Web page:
Medical debt: It's not just for the uninsured

Personal finance

Eileen Ambrose -- Personal Finance

  • Maryland General Hospital, above, and other hospitals in the state must offer free care to residents with income at or below 150 percent of the federal poverty level. A proposal would expand that to people with income as high as 200 percent of the poverty level.
Maryland General Hospital, above, and other hospitals in the… (Baltimore Sun photo by Karl…)
November 24, 2009|By Eileen Ambrose eileen.ambrose@baltsun.com

It's not just uninsured patients who rack up steep medical bills. Even if you have insurance, you might not realize that your coverage is inadequate until you're sick and overwhelmed by co-payments and other health costs.

"Medical costs are the single largest contributor to people declaring bankruptcy," often including those who already have insurance, said Ron Pollack, executive director of Families USA, an advocacy group.

To help consumers avoid getting buried under hospital bills, Families USA recently published a handbook, "Your Medical Bills: A Consumers Guide to Coping with Medical Debt," which is available online at www.familiesusa.org. Along with that, the group published a list of what Maryland and some other states have done lately to protect residents from medical debt.

Maryland added protections starting in June after a series of articles last year in The Baltimore Sun that showed aggressive collection tactics used by some hospitals against low-income residents, even though their unpaid bills are covered through rates charged to all patients. The law now requires hospitals here to provide free or reduced-price care to low-income residents and to give patients information about financial assistance.

This protection may be expanded soon to make even more Marylanders eligible for free or reduced-cost care.

So what do you do if you face big medical bills?

The first step is to make sure the hospital bill is correct, Pollack said during a recent news conference announcing the consumer guide. Sometimes you may be billed twice for services that you received only once or not at all, he said.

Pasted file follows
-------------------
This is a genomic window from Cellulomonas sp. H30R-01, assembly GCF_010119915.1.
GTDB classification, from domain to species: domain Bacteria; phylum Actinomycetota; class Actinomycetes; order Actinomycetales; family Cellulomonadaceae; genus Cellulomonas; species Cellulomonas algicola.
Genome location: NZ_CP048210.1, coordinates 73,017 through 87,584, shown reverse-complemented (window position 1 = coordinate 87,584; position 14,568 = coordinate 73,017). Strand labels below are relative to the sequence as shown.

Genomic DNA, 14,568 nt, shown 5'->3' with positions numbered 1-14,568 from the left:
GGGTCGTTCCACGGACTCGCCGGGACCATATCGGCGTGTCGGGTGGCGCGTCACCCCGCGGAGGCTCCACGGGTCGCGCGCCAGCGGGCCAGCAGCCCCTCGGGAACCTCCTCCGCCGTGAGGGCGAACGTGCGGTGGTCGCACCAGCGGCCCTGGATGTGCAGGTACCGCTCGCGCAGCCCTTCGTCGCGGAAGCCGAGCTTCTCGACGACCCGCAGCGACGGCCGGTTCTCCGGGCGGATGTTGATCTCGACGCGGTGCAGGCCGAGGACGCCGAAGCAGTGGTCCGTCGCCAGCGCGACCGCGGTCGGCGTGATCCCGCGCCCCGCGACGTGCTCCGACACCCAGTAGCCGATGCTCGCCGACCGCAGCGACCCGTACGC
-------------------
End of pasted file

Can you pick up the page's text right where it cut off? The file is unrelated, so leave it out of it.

Request an itemized copy of your bill. Also, check your medical record to make sure the services on the bill were actually provided to you, he said.

If your insurer refuses to pay a claim, you can file an appeal with the company to review its initial decision, Pollack said. If that doesn't work, some states allow you to file an appeal with them. Marylanders whose insurer won't pay for treatment considered a medical necessity can file an appeal with the Maryland Insurance Administration.

Low-income patients should check to see whether they are eligible for Medicaid. "If you are, you should only be paying for very minor copayments," Pollack says.

Marylanders with limited means have additional options.

Maryland hospitals now must provide free care to residents whose income falls below 150 percent of the federal poverty level - or $27,465 for a family of three, said Stephen Ports, principal deputy director for the Health Services Cost Review Commission, which sets rates for hospital services. Hospitals also must offer a reduced price for other low-income residents, although it's up to the hospitals to determine who qualifies.

A work group within the Review Commission last month proposed an expansion of this protection.

In a proposal now undergoing public comment, free care would be provided to residents whose income fell below 200 percent of the federal poverty level, or $36,620 for a family of three, Ports said. And those who fall between 200 percent and 300 percent ($54,930 for a family of three), would get reduced-cost care. Hospitals facing financial hardship, though, could petition the commission for some leeway on this, he said.

Among other suggestions, the work group recommends legislation that would forgive certain medical debt incurred during the year that exceeds 25 percent of household income for low- to moderate-income patients. This provision would most likely help uninsured patients paying for medically necessary treatments, Ports said.

Of course, these changes are being discussed during a national debate on health care reform. But even if that passes, medical debt could still be a problem.

"Until we have health care for all, it will continue to happen," said Vincent DeMarco, president of Maryland Citizens' Health Initiative.

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